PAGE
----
not the best starter if you want to go through Masaaki Yuasa’s. In the Tatami Galaxy, the barriers to many people are the fast-paced dialogue that makes you had to rewind every minutes in order to read subtitles. In this movie, specifically in the first 25 minutes, Is even had more barriers; not only does the dialogues is still fast-paced, It’s very absurd, the story was just some random bullshit about nonsense that no one care about. The character’s even doing some unfunny jokes involving wrestling moves which does occur repeatedly. It does serve its purpose to introduce the characters that play role in the story and to know the basic of their personality and how the main girls is obsessed with drinking but even then it was random into doesn’t make any sense in the end. Whenever I watching anime I always put some though “if I haven’t known anime much, would I like this?” ‘The night is short’ though, doesn’t have that accessibility because it is too niche, which I think could lead its potential audiences to be lost interest.
The second one is the characters which is sadly quite weak. It is because the personality of these characters are something you have seen before, the protagonist is just some nice guy acting realistically, the ’ god of books’ may be funny but if you have seen Tatami Galaxy you just realize he is carbon copy of Ozu (which is intentional I think). The rest of the cast is as eccentric as they get but the movie doesn’t expand it further. The cast in Tatami Galaxy is also present and they play major role in the story instead just being a cameo, but it doesn’t help much. The anime doesn’t seems to be focused on the aspect.
What it focused on I think is the overall experience with its story and the visual, and I think it deserves credit, for manages to make up simple idea into a convoluted storyline that is somehow still able to be entertaining. The basic premise is quite easy but relatable and effective, it is essentially about some dude who had crush with a woman and he gets some powerful friends with info about her, so basically he would stalk and gets her impressed with information from his friends. Then we moved on to the single night of university festival when the plot be chaotic where to be some competition of eating spicy meatballs in hell, meeting some kids who declare himself as ‘god of books’ and many many other nonsensical thing that could be listed.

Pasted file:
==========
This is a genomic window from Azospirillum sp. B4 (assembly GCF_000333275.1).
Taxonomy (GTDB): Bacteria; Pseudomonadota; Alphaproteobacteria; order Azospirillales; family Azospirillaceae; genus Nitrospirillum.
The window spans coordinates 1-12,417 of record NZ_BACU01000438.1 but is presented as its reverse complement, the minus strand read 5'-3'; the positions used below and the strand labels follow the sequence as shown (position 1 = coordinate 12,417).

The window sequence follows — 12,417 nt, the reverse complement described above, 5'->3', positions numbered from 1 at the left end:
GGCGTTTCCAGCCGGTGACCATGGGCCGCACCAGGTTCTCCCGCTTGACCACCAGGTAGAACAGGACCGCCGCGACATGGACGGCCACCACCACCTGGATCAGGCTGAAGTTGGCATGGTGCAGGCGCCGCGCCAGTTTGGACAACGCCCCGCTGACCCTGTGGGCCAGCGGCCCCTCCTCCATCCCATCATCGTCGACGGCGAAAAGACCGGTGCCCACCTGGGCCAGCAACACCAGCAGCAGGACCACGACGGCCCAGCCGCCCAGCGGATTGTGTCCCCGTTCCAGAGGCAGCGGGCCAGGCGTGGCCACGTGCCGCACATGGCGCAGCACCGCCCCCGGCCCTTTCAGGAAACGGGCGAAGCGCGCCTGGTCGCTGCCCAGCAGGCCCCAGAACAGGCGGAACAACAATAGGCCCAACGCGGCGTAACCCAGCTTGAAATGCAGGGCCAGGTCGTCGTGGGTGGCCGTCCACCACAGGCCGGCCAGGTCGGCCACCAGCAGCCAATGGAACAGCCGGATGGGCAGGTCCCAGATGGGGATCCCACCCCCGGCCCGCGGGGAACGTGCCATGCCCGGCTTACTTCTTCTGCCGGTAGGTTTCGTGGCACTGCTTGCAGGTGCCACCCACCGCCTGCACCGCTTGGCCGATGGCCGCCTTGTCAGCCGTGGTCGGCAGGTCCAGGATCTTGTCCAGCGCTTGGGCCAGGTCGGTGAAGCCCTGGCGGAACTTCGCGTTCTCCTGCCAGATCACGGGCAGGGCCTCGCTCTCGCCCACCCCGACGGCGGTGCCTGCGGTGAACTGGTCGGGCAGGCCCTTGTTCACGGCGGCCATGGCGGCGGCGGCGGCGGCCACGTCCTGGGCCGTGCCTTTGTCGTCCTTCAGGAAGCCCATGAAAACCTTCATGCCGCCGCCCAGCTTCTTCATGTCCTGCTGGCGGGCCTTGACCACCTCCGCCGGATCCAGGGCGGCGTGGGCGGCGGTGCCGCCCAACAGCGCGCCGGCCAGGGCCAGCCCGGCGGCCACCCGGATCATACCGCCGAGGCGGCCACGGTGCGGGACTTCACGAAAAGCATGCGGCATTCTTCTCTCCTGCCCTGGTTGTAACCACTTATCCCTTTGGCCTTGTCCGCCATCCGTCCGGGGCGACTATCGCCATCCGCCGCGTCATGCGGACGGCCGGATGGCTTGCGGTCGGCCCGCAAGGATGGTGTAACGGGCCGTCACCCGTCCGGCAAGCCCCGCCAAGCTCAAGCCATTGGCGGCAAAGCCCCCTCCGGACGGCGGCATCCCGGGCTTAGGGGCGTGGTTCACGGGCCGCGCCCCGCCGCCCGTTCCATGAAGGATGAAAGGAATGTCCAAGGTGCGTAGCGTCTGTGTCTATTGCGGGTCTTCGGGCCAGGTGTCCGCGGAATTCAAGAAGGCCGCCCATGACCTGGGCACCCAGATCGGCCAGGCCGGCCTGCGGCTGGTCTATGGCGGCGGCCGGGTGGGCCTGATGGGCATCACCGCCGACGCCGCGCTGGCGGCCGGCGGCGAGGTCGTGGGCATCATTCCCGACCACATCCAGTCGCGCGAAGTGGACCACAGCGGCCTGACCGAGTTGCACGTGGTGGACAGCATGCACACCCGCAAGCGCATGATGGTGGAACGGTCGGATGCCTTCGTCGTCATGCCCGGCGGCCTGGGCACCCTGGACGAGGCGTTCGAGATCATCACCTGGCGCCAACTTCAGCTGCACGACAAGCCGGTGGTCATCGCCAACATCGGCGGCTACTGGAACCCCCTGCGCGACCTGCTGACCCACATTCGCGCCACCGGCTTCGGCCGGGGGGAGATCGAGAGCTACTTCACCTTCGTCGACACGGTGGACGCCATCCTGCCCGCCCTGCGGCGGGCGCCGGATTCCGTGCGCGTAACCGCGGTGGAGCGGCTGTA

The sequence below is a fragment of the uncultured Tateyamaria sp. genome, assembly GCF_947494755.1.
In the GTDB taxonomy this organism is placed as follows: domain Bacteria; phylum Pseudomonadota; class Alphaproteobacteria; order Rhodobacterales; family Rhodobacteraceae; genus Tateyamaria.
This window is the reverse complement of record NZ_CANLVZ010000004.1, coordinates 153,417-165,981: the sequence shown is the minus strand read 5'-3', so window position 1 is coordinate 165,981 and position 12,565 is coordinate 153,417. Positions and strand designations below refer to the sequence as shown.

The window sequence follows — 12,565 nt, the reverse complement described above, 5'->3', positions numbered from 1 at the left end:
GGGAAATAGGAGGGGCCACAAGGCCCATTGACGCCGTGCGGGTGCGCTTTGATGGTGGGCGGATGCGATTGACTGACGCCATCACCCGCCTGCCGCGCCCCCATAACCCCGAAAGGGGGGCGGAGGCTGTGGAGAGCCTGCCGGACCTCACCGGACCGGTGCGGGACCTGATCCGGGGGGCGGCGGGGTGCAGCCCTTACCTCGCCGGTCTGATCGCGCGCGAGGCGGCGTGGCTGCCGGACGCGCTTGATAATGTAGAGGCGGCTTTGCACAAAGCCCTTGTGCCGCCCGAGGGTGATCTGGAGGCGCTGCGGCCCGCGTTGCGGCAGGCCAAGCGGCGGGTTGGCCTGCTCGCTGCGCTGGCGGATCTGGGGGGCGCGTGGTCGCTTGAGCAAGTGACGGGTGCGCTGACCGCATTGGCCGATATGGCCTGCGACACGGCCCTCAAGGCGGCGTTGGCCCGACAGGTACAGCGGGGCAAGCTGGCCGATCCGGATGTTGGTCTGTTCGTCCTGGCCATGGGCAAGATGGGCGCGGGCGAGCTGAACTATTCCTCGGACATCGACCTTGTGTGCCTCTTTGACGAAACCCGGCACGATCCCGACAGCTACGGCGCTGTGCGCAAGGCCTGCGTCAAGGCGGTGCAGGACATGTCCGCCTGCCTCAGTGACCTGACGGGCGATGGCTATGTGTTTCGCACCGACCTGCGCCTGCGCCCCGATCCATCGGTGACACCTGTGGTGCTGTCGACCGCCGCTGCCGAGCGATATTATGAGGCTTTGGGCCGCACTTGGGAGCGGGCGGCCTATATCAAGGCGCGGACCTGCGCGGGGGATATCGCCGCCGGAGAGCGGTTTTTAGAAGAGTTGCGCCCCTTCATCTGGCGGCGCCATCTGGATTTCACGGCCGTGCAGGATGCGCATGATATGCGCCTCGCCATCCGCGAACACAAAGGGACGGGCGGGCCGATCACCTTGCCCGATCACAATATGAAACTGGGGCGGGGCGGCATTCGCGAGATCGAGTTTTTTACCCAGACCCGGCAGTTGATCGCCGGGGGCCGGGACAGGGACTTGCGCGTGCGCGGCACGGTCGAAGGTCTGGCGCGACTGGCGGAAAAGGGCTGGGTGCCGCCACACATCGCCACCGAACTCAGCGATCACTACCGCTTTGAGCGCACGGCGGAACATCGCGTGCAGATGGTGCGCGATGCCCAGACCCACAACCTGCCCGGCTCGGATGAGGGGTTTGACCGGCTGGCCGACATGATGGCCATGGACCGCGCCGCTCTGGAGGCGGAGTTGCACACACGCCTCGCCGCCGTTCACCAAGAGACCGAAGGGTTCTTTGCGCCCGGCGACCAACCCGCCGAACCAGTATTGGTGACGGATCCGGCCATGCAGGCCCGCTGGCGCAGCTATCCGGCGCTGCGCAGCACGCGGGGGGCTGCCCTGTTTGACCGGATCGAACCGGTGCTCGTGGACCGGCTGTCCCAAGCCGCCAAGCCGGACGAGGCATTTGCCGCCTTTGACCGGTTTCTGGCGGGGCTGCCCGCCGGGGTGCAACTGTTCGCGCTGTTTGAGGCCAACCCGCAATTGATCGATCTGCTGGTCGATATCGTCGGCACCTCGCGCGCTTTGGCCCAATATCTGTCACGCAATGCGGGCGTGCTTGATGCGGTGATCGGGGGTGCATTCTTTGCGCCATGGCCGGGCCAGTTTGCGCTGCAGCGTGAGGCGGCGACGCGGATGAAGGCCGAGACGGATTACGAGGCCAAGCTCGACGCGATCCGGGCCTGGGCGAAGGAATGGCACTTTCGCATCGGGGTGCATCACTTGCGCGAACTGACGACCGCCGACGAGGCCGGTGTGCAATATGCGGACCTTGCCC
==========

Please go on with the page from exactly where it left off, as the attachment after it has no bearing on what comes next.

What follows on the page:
What makes this things effectively works is the visual. It is not just there to be some thrown away object and background, but becoming integrated part with the story, making the movie looks like a visual journey. Mostly it was chaotic and abstract but complementing plot very well. Particularly in the final scene which hard to be explained in text formats. But even then it is not artsy for the sake of being artsy, the anime may have some short open chance to be deeply analyzed by its presentation, but it’s not that much matter because taking it away does have zero effect on overall experiences. It is also very aesthetically pleasing, the animation is gorgeous, very vibrant and effectively create happy-go-lucky mood.
The main feature of the sound is definitely the ending by Asian Kung-Fu Generation which could stand on its own without ever experiencing the movie to liking it. The voice acting was good and the actor combined very well with their characters. All In all. The sound was solid
At the end of the day, what we have here is a show that's superficially hard enough to get into yet, I think when one could pass through the beginning of it, it’s actually quite an experience; with its abstract yet pleasing visual trick. Characters that while unexplored but entertaining, eccentric, and funny. The plot that is a convoluted mess that is somehow manages to be easy to follow and entertaining. The finale that’s solid and the journey that making simple story about romance cliché that expanded further in a good way. The night is short is quite an option if you’re getting tired of anime with conventional approach, but I wouldn’t hold your breath expecting someone say you’re weird for liking it.
Note: On my own list I give this one a 5 mainly because my personal enjoyment suffered that it got me two sitting to finish it due to first 25 minutes, but here I’m giving this a 6 because the actual content it has.
Note: I got to see this at a special premiere screening in my city, with Masaaki Yuasa himself in attendance! He's a very lovely guy. I hope that hasn't biased my review too much.
This film is closely intertwined with The Tatami Galaxy, a previous Yuasa-directed work. Their original novels were written by the same author, they share a setting in Kyoto and apparently take place in the same universe - many characters from TG pop up here and there in NiS, if not always in the way you expect them to. It's not strictly a sequel, but you'll get much more out of the film
if you've seen Tatami, so that's something to consider.
Night is Short, much like Tatami Galaxy, is a bit of a difficult sell plot-wise - it focuses mostly on a college student only named Senpai whose only goal is to win the heart of his crush, the titular Girl, over the course of a night in which the two are out and about in Kyoto. Of course, it's not quite that simple- inventive camerawork and use of surrealism turn what could have been a very dull story into an amazingly fun adventure through Kyoto with a bouncy, dynamic cast of lovable characters.
Without revealing too much, the film retains Tatami Galaxy's distinctive, surreal visual style and sense of humour, but is much more lighthearted, comedic, and amazingly over-the-top in places without missing out on conveying its own messages. If you liked Tatami Galaxy, I can practically guarantee you'll love Night is Short.
The increased film budget combined with Yuasa's direction style lead to some beautiful animation sequences, and the Girl is so amazingly cheery, she can't help but grab your interest. An easy 10/10 from me, but then again I also loved Tatami.